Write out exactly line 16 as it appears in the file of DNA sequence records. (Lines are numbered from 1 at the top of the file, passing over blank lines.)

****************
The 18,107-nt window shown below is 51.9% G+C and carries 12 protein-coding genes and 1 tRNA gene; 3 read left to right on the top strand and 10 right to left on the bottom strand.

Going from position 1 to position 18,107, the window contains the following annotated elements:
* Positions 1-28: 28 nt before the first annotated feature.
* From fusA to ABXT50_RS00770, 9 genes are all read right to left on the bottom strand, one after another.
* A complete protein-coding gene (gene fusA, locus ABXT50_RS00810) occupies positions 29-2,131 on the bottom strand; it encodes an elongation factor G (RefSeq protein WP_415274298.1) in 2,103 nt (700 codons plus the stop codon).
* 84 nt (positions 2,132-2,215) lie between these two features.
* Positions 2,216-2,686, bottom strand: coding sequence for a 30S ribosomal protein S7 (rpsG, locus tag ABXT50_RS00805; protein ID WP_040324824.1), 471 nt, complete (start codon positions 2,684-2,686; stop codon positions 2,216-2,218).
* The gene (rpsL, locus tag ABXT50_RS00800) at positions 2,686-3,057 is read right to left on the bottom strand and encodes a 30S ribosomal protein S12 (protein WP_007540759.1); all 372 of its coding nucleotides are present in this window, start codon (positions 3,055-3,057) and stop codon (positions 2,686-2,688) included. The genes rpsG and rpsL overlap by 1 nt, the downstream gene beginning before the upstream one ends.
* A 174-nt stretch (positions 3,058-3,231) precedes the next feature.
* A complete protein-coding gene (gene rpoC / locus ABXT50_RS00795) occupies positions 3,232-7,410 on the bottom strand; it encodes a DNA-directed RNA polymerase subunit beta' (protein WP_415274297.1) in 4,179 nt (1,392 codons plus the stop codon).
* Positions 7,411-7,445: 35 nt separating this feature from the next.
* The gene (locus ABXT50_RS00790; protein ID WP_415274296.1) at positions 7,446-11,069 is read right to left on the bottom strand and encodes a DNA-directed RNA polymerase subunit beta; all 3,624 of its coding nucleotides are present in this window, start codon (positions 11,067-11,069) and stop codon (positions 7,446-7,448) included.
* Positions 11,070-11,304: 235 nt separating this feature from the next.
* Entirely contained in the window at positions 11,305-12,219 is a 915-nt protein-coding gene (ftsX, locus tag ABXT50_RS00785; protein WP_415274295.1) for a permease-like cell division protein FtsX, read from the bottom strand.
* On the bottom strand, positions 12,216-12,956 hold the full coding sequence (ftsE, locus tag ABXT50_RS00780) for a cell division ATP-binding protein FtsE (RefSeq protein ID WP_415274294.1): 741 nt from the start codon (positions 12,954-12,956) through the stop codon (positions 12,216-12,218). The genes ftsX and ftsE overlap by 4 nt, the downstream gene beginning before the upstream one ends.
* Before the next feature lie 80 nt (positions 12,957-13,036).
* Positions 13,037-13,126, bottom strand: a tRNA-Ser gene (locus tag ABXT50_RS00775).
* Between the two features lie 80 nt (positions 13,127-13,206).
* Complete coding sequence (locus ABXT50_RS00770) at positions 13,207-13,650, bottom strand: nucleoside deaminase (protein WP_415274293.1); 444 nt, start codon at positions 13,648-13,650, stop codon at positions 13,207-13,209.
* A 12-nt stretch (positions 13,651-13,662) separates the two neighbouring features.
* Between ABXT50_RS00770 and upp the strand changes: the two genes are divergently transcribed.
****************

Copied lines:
* Before the next feature lie 80 nt (positions 12,957-13,036).